Spessartite garnets range from yellow to brown and orange to flame red. The massive green variety, which may contain up to five per cent water, is called hydro-grossular garnet and can be as large as a boulder, or even as a hill. This is also called Transvaal Jade, although it resembles jade only in color. Beads and figurines are frequently carved from hydro-grossular garnet, and lately this material has been found in pink to rose-red colorations. Despite being found in such a wide variety of colors there is, strangely, just one color that never graces a garnet: blue.



Since earliest time, gems have been valued as talismans that will keep their wearers safe from harm, which is why children in parts of Greece still carry garnet talismans to guard them against drowning. In particular, warriors and soldiers from all over the world have placed their destinies in the hands of garnet stones, trusting that they will not only guard against injury and death and bring victory, but that they will also guarantee the peace and tranquility needed to enjoy it.

Legendary belief in this talisman of war prompted many Crusaders to carry a red garnet somewhere about their person, and their jewelers were instructed to set the stone into signet rings, belt buckles, sword hilts and shields. In common with many other red stones, garnet was also believed to have a magical power that staunched the flow of blood, and so surgeons would place the stone on or near serious wounds and hemorrhages. Even today, fighting men from the Middle East and Asia are more than likely to carry a talisman of red garnet into battle.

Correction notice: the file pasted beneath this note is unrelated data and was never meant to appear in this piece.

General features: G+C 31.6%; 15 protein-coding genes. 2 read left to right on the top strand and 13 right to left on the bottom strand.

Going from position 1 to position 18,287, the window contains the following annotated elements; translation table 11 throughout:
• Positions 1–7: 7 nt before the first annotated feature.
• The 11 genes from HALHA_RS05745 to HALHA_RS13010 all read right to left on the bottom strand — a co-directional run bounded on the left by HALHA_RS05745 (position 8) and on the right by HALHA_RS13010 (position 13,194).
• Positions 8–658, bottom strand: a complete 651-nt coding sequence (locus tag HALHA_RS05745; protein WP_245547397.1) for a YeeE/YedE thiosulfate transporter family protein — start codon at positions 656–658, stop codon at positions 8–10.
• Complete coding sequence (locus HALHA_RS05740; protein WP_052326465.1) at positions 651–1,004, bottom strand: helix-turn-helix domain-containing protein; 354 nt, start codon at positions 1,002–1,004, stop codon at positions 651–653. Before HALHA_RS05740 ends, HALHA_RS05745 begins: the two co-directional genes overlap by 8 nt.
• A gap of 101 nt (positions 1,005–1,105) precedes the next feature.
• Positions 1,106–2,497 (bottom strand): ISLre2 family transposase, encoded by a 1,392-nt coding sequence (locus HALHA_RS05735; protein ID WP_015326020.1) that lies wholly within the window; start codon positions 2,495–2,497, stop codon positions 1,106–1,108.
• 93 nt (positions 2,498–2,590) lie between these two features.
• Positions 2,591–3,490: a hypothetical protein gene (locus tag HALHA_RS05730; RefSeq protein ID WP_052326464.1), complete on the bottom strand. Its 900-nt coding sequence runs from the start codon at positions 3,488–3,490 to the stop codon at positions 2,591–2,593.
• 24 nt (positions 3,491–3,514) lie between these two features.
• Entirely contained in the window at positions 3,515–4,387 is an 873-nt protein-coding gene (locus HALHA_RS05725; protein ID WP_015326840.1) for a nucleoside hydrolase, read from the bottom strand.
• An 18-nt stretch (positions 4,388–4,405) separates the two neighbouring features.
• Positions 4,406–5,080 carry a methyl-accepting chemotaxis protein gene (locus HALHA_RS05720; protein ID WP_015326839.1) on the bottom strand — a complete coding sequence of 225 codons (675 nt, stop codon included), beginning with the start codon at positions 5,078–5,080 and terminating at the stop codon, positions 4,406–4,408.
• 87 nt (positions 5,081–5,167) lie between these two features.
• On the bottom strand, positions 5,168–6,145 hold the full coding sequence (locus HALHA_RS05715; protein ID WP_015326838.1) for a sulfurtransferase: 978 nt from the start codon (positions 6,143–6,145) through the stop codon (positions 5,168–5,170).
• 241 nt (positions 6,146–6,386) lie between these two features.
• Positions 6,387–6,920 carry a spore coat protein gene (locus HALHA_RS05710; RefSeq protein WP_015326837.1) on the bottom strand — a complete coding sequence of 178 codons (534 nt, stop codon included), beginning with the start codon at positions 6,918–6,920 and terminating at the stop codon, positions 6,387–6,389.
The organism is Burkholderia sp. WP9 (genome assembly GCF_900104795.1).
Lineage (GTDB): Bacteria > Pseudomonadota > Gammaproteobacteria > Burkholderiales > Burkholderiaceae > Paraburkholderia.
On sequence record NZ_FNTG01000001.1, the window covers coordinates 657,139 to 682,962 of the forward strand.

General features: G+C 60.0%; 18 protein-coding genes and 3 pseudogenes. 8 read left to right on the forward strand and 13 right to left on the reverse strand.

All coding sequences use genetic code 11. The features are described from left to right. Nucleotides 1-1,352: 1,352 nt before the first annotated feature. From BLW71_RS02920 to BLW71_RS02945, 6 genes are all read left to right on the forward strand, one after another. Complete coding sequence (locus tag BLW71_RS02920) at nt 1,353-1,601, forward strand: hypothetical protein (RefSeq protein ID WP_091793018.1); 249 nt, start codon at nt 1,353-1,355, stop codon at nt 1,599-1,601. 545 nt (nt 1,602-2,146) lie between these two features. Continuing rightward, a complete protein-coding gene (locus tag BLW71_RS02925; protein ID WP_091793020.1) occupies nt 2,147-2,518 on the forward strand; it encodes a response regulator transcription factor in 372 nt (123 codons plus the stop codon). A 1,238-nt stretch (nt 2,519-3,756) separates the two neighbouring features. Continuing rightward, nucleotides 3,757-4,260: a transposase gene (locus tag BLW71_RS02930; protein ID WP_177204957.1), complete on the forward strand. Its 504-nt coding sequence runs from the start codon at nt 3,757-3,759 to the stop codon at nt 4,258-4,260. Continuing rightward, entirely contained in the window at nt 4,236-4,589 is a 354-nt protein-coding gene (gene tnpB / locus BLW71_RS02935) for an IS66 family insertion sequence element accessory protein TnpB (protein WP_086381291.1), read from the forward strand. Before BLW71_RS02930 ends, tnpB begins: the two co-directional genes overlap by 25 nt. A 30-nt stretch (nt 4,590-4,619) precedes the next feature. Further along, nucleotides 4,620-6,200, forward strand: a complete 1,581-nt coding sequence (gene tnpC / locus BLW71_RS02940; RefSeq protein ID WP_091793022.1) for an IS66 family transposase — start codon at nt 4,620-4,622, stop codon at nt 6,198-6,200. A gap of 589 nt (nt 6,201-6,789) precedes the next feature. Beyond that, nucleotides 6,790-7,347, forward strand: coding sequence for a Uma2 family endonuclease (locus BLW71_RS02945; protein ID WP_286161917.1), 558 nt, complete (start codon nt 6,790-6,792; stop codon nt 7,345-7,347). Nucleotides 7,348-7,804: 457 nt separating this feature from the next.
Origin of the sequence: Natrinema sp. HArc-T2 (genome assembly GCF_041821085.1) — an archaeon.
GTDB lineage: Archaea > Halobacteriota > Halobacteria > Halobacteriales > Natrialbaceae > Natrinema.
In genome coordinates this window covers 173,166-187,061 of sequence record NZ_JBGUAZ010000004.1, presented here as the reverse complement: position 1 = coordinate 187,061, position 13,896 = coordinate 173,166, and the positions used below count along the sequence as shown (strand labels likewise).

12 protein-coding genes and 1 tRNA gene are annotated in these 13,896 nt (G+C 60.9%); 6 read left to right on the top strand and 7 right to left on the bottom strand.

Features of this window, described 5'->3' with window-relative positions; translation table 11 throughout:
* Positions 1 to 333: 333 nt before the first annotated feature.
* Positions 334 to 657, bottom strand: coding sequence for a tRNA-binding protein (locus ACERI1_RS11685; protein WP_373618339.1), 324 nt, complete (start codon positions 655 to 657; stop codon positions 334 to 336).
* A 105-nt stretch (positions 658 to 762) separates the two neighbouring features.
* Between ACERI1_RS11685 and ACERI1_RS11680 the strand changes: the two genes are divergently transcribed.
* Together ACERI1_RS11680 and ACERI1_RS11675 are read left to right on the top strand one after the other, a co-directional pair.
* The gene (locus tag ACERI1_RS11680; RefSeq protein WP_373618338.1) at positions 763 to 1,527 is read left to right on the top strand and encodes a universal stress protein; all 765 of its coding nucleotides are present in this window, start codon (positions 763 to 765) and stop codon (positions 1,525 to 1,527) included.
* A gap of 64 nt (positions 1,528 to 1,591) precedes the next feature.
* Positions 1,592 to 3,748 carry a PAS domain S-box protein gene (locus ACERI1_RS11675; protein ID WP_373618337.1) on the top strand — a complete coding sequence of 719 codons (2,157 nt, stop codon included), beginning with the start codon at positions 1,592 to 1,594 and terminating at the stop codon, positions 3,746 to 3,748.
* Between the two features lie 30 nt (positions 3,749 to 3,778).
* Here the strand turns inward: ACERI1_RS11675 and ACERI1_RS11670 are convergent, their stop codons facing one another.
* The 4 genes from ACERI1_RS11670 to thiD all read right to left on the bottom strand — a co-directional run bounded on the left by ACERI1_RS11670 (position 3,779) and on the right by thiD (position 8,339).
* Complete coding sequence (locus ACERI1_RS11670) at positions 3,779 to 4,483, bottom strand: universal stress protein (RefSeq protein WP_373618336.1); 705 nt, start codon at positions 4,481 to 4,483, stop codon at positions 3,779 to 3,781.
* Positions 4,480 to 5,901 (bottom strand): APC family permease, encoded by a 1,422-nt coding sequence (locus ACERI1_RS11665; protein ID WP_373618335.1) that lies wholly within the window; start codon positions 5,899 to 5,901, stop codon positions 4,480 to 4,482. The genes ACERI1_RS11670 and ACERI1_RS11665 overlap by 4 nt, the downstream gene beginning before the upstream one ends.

Linked with the ancient belief that garnet is able to staunch blood-flow, is a superstition that it also has the power to inflict mortal wounds. During a rebellion of Indian nationalists, in 1892, British troops were ambushed and fired on by Hanza tribesmen concealed in well-positioned hiding places along the borders of Kashmir. Interspersed with the volleys of lead balls from the Hanza's ancient, muzzle-loading guns were ball-shaped garnets, which caused many serious and often fatal wounds to the British "Red Coats".